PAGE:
The Common Vein Copyright 2010
Cerebral aspergillosis is a rare condition, classically affecting immunocompromised patients, often in patients that received bone marrow transplantation.
Aspergillus spores typically enter the body through inhalation and colonize the lungs or sinuses, which can secondarily spread to other organs by hematogenous spread. The brain is a common site of spread.
Structurally, unlike other microorganisms, aspergillus produces filaments that are angio-invasive; the wall of the large cerebral arteries is destroyed, and the ostia for small perforating arteries are blocked, causing initially sterile areas of infarction. Later, these areas also get infected however.
Clinically, most patients have lethargy or drowsiness during the course of infection and 75% develop acute focal neurological signs.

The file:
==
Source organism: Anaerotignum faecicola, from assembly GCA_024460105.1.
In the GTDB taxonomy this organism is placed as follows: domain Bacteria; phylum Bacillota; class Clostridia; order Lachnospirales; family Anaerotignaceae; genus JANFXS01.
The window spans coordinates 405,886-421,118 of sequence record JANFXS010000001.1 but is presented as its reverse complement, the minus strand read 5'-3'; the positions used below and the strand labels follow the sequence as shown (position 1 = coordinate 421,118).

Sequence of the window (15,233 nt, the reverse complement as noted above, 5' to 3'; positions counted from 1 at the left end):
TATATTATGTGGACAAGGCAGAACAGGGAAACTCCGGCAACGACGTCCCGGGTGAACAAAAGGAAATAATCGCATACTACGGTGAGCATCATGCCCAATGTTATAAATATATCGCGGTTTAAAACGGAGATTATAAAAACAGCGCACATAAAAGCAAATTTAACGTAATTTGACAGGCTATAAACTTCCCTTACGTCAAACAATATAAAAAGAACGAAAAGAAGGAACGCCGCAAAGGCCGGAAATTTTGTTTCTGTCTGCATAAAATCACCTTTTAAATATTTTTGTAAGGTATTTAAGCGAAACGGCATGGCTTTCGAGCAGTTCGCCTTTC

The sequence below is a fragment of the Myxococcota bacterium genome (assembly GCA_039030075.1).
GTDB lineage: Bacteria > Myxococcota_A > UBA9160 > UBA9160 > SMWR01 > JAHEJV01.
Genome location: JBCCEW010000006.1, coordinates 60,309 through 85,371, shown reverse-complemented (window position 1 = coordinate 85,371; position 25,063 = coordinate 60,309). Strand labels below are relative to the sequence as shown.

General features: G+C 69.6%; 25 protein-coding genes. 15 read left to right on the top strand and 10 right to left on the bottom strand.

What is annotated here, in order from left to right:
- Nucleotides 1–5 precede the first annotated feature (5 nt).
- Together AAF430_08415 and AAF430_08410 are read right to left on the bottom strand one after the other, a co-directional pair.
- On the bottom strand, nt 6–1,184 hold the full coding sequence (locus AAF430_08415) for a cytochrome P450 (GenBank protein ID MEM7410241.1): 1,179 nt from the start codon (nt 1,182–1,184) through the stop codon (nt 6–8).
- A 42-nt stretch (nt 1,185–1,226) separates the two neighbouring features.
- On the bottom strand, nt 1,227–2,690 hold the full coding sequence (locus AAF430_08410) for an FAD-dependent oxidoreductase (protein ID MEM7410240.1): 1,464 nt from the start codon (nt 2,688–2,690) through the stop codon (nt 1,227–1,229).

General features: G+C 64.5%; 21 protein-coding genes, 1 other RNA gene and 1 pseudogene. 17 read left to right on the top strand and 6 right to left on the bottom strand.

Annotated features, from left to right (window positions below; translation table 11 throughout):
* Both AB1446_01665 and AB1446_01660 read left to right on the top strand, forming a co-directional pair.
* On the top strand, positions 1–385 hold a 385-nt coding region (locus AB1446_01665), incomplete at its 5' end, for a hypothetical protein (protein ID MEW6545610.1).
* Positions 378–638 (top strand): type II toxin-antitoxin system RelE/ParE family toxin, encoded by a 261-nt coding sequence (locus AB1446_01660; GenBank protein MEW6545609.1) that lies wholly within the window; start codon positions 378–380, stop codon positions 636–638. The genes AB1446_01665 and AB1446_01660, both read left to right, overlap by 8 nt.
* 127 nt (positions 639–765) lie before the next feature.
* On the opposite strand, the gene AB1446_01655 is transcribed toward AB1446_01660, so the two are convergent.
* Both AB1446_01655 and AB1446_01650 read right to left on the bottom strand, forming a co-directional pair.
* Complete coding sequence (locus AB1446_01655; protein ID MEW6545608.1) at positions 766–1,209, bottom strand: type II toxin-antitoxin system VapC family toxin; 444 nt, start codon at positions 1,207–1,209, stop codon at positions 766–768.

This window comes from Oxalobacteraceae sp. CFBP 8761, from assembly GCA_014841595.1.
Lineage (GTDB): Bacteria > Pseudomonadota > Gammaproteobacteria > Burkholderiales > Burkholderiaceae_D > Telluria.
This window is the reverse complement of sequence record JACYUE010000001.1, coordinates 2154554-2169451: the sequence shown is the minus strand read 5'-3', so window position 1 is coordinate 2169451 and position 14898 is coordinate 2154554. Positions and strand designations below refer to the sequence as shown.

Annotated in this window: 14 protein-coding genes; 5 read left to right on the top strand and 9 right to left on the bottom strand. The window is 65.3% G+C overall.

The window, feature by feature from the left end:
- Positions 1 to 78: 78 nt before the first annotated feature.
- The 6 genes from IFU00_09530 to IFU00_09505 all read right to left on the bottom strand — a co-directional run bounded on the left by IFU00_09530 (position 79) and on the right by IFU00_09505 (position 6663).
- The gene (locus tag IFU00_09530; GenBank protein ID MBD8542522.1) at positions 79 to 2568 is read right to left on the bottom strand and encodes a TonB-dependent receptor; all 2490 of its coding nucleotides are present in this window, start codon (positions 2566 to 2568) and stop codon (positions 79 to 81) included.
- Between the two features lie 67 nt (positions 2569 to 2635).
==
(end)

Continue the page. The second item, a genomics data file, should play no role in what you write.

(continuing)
Because of the clinical and microbiological diagnostic difficulty, brain imaging is crucial for the positive and differential diagnosis. In the CSF however, galactomannan antigen detection by latex or ELISA technique are useful and have high sensitivity and specificity, as well as DNA detection by PCR.
Radiologically, CT scan and MRI appearance is nonspecific, lesions of aspergillosis classically presenting as multiple images rounded, with or without a hemorrhagic component, with or without ring enhancement after injection of contrast. DWI can provide more accurate findings and help with early diagnosis.
The prognosis is very poor; the mortality rate is estimated between 85 and 100%. Treatment is done with Amphotericin B in the acute phase of disease, later continuing with Itraconazole as maintenance therapy.